Strategic reasoning behind US’s apparently irrational determination to go to war against Iraq

Empowering Weak & Oppressed

Zafar Bangash

Dhu al-Qa'dah 13, 1423 2003-01-16

Special Reports

by Zafar Bangash (Special Reports, Crescent International Vol. 31, No. 22, Dhu al-Qa'dah, 1423)

Iraqi president Saddam Hussain must be wondering what more he can do to get off George Bush’s list of “evildoers” who are marked for destruction. He has allowed unimpeded access, even to his palaces, to the UN weapons-inspectors, who have found nothing suspicious so far, although that is unlikely to prevent an American attack. North Korea, by contrast, has thrown out International Atomic Energy Agency (IAEA) inspectors and announced the resumption of its nuclear programme, which was shut down in 1994, to produce weapons-grade plutonium.

On January 7 US officials said that they would negotiate with North Korea without preconditions (earlier demands had included the suspension of North Korea’s nuclear programme); the following day Tageszeitung, a German daily, reported that UN weapons-inspector Hans Blix will report to the UN on January 9 that the inspectors have found no proof that Iraq has acquired or is developing weapons of mass destruction (WMDs). Many people, including American commentators, have noticed that a regime that allowed weapons-inspectors in is being targeted and that one that threw them out is being courted, and they are wondering about the reasons for the discrepancy.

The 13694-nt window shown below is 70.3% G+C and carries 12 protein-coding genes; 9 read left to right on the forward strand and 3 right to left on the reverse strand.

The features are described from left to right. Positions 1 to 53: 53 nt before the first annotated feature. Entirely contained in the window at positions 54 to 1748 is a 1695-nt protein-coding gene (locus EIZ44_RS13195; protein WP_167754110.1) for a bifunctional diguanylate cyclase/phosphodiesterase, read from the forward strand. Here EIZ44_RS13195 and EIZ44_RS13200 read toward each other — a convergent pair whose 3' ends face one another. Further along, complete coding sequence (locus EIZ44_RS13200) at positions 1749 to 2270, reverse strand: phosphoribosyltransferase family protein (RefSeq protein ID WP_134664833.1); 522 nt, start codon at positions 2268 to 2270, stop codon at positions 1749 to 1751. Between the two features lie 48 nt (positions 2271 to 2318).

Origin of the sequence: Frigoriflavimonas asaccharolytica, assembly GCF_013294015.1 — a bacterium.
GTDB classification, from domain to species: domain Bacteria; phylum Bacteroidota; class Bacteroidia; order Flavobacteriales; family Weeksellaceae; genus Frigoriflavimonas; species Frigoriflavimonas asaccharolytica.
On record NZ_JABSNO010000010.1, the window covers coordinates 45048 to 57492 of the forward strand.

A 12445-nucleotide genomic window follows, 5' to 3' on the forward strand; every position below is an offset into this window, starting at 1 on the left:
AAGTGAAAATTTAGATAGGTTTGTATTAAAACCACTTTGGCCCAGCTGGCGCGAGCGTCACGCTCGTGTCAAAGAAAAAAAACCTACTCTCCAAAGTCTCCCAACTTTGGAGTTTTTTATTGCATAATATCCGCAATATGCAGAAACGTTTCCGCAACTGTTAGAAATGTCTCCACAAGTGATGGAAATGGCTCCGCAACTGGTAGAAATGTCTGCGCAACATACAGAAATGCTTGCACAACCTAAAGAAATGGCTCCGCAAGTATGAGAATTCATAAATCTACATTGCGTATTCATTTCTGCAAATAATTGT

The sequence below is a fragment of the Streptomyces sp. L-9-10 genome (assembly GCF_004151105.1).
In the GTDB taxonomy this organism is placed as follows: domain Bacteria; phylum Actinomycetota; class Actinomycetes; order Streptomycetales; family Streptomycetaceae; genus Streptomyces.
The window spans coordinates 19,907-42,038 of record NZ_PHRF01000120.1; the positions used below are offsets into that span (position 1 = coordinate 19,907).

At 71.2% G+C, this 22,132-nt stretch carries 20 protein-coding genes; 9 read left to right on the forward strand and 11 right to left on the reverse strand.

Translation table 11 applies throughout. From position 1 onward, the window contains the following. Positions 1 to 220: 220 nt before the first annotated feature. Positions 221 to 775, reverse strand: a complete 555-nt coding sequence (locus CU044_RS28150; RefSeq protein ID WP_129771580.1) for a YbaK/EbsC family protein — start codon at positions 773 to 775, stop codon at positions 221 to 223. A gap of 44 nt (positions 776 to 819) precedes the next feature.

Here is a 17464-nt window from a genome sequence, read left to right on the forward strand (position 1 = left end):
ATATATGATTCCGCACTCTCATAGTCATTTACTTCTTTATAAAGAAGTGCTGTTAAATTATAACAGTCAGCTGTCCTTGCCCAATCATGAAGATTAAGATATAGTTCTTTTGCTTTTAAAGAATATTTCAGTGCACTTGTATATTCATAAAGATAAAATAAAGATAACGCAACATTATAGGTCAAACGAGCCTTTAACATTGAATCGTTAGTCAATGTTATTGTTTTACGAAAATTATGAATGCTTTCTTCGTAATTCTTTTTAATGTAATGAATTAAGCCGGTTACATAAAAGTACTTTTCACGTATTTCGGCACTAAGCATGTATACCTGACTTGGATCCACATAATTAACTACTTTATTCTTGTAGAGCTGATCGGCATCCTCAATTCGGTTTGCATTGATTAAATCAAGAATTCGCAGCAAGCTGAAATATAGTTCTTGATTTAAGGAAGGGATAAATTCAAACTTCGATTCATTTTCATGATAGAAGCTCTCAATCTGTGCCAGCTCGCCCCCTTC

Despite American satirist Mark Russell’s quip (“We know he’s got those weapons of mass destruction, we’ve got the receipts!”), Iraq is militarily and economically devastated; Saddam may be a maniac, but he is not irrational like Kim Jong-Il of North Korea. The Iraqi dictator has survived for three decades in the cut-throat environment of Iraq and even managed to retain his post after the devastating US attack on it in 1991 that destroyed much of the country. Since then, Iraq’s military capability has deteriorated even further as a result of US-led sanctions and the destruction of its offensive capability by UN weapons-inspectors. According to Scott Ritter, a former inspector, the UN inspectors wiped out nearly all of Iraq’s weapons production capacity before they left.